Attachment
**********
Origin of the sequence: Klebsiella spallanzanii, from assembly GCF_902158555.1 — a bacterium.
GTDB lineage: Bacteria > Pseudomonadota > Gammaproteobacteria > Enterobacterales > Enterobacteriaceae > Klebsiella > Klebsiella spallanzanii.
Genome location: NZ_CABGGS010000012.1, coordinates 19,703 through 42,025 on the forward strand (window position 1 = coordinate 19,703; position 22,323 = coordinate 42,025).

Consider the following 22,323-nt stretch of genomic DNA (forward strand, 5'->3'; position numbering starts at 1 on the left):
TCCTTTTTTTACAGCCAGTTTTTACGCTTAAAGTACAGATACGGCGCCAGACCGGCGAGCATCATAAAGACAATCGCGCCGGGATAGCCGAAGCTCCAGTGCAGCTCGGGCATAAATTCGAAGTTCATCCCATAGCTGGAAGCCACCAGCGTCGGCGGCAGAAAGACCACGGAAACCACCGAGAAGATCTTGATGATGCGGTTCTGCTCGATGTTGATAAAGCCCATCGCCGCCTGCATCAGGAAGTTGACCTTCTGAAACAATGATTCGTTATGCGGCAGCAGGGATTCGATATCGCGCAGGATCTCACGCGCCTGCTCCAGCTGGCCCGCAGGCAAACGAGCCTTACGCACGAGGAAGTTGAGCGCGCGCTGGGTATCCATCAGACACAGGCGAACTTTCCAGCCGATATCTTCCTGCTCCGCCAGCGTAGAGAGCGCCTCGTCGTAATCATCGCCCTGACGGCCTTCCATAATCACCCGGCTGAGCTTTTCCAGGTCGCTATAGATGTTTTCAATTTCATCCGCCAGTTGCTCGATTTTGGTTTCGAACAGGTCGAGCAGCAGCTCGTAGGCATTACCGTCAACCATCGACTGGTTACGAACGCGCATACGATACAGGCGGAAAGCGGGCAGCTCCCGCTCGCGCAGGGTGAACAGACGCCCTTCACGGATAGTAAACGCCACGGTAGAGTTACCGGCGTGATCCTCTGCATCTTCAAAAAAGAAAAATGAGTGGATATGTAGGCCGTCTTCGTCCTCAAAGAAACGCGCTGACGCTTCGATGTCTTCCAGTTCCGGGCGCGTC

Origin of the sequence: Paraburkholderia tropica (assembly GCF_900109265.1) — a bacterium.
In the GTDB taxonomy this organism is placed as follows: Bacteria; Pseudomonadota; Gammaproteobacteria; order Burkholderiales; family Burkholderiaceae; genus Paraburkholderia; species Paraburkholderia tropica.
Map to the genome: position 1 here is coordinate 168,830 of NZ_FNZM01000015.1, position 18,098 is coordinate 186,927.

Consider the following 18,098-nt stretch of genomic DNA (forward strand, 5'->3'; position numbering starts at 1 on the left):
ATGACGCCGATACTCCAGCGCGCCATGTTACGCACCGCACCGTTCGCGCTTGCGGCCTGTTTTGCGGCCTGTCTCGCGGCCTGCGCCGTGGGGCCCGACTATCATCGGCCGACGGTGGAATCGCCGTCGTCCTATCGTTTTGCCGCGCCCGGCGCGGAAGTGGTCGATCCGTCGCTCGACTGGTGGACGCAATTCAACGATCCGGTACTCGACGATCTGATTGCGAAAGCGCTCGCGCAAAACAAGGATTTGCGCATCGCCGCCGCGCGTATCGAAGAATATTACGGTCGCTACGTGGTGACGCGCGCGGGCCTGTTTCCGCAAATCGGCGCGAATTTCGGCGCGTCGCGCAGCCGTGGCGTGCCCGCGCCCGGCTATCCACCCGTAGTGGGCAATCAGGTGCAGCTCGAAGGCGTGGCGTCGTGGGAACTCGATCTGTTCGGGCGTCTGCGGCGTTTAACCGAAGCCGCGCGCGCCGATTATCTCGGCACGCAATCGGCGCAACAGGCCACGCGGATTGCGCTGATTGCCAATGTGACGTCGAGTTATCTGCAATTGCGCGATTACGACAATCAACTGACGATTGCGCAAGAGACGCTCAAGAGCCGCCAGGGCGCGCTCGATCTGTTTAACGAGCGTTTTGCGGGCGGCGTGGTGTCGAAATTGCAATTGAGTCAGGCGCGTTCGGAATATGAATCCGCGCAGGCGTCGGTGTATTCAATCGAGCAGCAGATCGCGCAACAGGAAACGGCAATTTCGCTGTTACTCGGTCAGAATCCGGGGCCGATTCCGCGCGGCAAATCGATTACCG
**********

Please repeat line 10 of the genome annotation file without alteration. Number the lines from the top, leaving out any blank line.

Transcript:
ATGACGCCGATACTCCAGCGCGCCATGTTACGCACCGCACCGTTCGCGCTTGCGGCCTGTTTTGCGGCCTGTCTCGCGGCCTGCGCCGTGGGGCCCGACTATCATCGGCCGACGGTGGAATCGCCGTCGTCCTATCGTTTTGCCGCGCCCGGCGCGGAAGTGGTCGATCCGTCGCTCGACTGGTGGACGCAATTCAACGATCCGGTACTCGACGATCTGATTGCGAAAGCGCTCGCGCAAAACAAGGATTTGCGCATCGCCGCCGCGCGTATCGAAGAATATTACGGTCGCTACGTGGTGACGCGCGCGGGCCTGTTTCCGCAAATCGGCGCGAATTTCGGCGCGTCGCGCAGCCGTGGCGTGCCCGCGCCCGGCTATCCACCCGTAGTGGGCAATCAGGTGCAGCTCGAAGGCGTGGCGTCGTGGGAACTCGATCTGTTCGGGCGTCTGCGGCGTTTAACCGAAGCCGCGCGCGCCGATTATCTCGGCACGCAATCGGCGCAACAGGCCACGCGGATTGCGCTGATTGCCAATGTGACGTCGAGTTATCTGCAATTGCGCGATTACGACAATCAACTGACGATTGCGCAAGAGACGCTCAAGAGCCGCCAGGGCGCGCTCGATCTGTTTAACGAGCGTTTTGCGGGCGGCGTGGTGTCGAAATTGCAATTGAGTCAGGCGCGTTCGGAATATGAATCCGCGCAGGCGTCGGTGTATTCAATCGAGCAGCAGATCGCGCAACAGGAAACGGCAATTTCGCTGTTACTCGGTCAGAATCCGGGGCCGATTCCGCGCGGCAAATCGATTACCG